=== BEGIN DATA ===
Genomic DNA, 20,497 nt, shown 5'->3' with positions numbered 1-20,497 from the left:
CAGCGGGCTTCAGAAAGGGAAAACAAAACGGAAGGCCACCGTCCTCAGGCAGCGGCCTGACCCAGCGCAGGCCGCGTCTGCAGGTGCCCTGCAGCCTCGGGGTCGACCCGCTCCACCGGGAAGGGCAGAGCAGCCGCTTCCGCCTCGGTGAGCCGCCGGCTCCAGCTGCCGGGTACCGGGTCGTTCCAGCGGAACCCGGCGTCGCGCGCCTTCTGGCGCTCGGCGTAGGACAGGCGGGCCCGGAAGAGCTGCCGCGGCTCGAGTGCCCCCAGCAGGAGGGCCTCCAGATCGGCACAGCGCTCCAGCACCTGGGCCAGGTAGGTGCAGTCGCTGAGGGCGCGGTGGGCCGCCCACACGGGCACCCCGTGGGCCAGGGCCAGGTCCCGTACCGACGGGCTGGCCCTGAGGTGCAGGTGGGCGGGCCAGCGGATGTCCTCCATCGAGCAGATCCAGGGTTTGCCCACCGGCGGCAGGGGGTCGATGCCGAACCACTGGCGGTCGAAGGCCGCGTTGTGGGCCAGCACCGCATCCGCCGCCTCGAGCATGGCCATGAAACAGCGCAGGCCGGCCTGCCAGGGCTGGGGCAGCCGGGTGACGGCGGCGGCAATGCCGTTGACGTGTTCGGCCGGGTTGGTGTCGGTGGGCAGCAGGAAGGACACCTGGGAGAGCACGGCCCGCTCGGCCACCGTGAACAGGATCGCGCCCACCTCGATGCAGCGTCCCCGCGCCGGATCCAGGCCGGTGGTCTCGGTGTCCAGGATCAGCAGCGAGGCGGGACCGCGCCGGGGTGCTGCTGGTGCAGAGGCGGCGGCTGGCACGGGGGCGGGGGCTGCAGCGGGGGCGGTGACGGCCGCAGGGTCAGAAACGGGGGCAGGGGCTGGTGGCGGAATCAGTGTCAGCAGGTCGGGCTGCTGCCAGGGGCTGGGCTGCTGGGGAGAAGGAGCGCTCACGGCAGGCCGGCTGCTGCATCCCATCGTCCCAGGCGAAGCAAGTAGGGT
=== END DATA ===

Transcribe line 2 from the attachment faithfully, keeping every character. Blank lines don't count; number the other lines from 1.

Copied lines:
CAGCGGGCTTCAGAAAGGGAAAACAAAACGGAAGGCCACCGTCCTCAGGCAGCGGCCTGACCCAGCGCAGGCCGCGTCTGCAGGTGCCCTGCAGCCTCGGGGTCGACCCGCTCCACCGGGAAGGGCAGAGCAGCCGCTTCCGCCTCGGTGAGCCGCCGGCTCCAGCTGCCGGGTACCGGGTCGTTCCAGCGGAACCCGGCGTCGCGCGCCTTCTGGCGCTCGGCGTAGGACAGGCGGGCCCGGAAGAGCTGCCGCGGCTCGAGTGCCCCCAGCAGGAGGGCCTCCAGATCGGCACAGCGCTCCAGCACCTGGGCCAGGTAGGTGCAGTCGCTGAGGGCGCGGTGGGCCGCCCACACGGGCACCCCGTGGGCCAGGGCCAGGTCCCGTACCGACGGGCTGGCCCTGAGGTGCAGGTGGGCGGGCCAGCGGATGTCCTCCATCGAGCAGATCCAGGGTTTGCCCACCGGCGGCAGGGGGTCGATGCCGAACCACTGGCGGTCGAAGGCCGCGTTGTGGGCCAGCACCGCATCCGCCGCCTCGAGCATGGCCATGAAACAGCGCAGGCCGGCCTGCCAGGGCTGGGGCAGCCGGGTGACGGCGGCGGCAATGCCGTTGACGTGTTCGGCCGGGTTGGTGTCGGTGGGCAGCAGGAAGGACACCTGGGAGAGCACGGCCCGCTCGGCCACCGTGAACAGGATCGCGCCCACCTCGATGCAGCGTCCCCGCGCCGGATCCAGGCCGGTGGTCTCGGTGTCCAGGATCAGCAGCGAGGCGGGACCGCGCCGGGGTGCTGCTGGTGCAGAGGCGGCGGCTGGCACGGGGGCGGGGGCTGCAGCGGGGGCGGTGACGGCCGCAGGGTCAGAAACGGGGGCAGGGGCTGGTGGCGGAATCAGTGTCAGCAGGTCGGGCTGCTGCCAGGGGCTGGGCTGCTGGGGAGAAGGAGCGCTCACGGCAGGCCGGCTGCTGCATCCCATCGTCCCAGGCGAAGCAAGTAGGGT